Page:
Many employees would like the opportunity to start an apprenticeship or switch career but are worried they’re too old, according to Jobrapido.
Its research found that more than half (52%) of UK employees would readily embark on an apprenticeship if it could support a career change or move them to a different industry sector.
Of those that wouldn’t embark on an apprenticeship,nearly two-thirds (32%) believe they are too old and that the age limit is between 16 and 24. A quarter (25%) felt that apprenticeships would be a step down given their career experience.
The research also asked employees what the biggest obstacles to making a career change were. Three in 10 (30%) cited family or financial commitments, with a further 17% stating that a lack of confidence and that they would need to change their mindset. Nineteen per cent believed their lack of qualifications prohibits a change while the same proportion said they have no understanding of how to go about switching careers, and 14% said they are put off by the time it takes to retrain.
When asked what could support them to make a change, more than a quarter (26%) stated a change of mindset, followed by investment in training and/or educational qualifications or new skills (17%), support in the form of outside funding or a grant (12%), and government and/or industry support with further initiatives (11%).
CEO of Jobrapido Rob Brouwer said that age should not be a barrier to those looking to start an apprenticeship: “Despite the majority of the UK workforce being open to the possibility of apprenticeships, the vast majority have already ruled this out as they believe there is an age barrier in order to access [them]. The reality is that apprenticeships are open [to people] above the age of 16 and there is no age barrier.”
“Despite the majority of the UK workforce being open to the possibility of apprenticeships, the vast majority have already ruled this out as they believe there is an age barrier in order to access [them]. The reality is that apprenticeships are open [to people] above the age of 16 and there is no age barrier.”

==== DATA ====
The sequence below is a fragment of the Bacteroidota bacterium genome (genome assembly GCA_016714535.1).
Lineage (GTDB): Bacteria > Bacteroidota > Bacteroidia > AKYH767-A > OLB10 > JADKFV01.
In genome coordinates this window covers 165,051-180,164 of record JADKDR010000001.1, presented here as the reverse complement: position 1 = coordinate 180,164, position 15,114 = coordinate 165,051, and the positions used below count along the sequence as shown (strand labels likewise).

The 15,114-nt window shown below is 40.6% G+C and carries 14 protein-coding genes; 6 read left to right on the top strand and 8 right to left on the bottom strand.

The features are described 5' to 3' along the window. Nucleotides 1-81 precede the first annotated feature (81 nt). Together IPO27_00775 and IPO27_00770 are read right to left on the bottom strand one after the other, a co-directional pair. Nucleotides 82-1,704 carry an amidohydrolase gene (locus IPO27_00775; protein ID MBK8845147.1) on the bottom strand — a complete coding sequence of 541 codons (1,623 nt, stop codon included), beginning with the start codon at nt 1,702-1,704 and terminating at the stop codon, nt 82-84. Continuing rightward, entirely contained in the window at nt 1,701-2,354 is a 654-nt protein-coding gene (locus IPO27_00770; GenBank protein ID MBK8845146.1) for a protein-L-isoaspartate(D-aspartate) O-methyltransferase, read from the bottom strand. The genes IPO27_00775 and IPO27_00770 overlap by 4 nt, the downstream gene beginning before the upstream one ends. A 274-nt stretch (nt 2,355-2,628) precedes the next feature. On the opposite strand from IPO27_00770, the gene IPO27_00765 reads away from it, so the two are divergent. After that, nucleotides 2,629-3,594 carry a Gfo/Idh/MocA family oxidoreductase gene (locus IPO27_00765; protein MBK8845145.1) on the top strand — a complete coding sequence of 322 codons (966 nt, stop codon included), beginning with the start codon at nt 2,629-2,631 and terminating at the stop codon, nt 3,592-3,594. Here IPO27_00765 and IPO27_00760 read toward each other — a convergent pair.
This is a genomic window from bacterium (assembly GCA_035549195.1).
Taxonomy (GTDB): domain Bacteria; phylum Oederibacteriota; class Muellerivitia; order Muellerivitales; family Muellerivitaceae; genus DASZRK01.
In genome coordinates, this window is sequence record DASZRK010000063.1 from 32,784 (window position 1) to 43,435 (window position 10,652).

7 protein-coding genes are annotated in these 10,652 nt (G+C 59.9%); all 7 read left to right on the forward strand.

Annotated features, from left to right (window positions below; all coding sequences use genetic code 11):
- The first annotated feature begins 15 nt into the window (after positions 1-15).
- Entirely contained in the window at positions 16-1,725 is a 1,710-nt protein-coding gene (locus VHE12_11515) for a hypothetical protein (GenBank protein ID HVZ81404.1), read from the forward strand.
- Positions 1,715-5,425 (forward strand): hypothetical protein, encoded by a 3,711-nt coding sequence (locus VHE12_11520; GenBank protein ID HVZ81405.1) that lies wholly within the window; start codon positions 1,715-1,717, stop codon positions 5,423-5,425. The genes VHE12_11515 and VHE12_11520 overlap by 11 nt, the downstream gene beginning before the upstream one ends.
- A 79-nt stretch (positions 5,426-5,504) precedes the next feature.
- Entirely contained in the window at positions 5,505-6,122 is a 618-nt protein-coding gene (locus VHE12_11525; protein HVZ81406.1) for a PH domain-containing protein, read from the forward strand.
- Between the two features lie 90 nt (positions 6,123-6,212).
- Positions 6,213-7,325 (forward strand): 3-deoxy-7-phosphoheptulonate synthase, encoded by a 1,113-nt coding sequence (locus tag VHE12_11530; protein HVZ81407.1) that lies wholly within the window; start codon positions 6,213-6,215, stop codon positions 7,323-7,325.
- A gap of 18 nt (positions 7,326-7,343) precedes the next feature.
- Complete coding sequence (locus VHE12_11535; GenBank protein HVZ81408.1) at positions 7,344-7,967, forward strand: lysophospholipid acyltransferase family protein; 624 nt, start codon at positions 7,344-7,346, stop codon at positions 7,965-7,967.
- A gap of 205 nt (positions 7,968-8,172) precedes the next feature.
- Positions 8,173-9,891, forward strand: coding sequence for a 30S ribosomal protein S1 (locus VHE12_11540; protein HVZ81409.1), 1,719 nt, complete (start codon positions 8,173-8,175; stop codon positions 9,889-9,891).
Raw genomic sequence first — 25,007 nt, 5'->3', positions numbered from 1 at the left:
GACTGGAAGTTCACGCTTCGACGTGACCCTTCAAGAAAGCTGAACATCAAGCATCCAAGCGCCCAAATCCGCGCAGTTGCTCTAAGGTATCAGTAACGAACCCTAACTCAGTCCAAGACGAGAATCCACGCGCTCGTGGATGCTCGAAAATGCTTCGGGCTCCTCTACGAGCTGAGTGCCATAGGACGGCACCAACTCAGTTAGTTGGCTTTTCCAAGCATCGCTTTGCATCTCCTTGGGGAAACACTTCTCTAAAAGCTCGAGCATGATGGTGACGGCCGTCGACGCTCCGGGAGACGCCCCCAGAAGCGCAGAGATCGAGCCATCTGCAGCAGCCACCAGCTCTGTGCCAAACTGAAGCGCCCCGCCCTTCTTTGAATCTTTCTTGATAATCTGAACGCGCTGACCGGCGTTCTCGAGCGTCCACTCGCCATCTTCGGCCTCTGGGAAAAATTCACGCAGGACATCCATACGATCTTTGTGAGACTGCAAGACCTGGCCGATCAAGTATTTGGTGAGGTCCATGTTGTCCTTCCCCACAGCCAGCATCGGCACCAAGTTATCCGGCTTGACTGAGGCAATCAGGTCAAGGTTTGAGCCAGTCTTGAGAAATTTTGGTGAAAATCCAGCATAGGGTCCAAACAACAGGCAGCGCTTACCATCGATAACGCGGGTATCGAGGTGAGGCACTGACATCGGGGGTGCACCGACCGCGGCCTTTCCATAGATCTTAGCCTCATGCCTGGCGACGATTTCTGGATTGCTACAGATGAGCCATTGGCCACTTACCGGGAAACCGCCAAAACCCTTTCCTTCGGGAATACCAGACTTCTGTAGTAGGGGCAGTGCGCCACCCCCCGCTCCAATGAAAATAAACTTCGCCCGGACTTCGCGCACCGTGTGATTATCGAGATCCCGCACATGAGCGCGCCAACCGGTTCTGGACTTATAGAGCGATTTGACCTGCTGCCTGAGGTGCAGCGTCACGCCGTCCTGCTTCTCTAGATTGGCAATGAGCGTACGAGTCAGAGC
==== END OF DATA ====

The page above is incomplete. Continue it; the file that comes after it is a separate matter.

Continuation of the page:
He said that the government should work with education providers to reach out to workers who might consider themselves “too old” to embark on an apprenticeship.
“There has been a big drive in recent years to encourage more apprenticeships in the UK… Yet perception lags behind reality about the criteria and age of apprenticeships. This in turn is preventing more of the UK workforce from capitalising on the opportunities to retrain, acquire new skills and gain confidence in the workplace. All of which lay the right foundation to build an entirely new career,” he said.
“What is needed is an education drive from UK industry, the government, educational establishments and employers as to how anyone over the age of 16 can access and embark on an apprenticeship.”
Brouwer added that on the whole people no longer want a job for life. “We live in an era where a job is no longer a job for life and many could have at least two or even three different careers in their working life. It is not surprising that so many who took part in the research harbour ambitions to change their career path,” he said.
Jobrapido surveyed 1,444 employees who work across different industry sectors including sales, marketing, engineering, transportation, construction and technology in July 2019.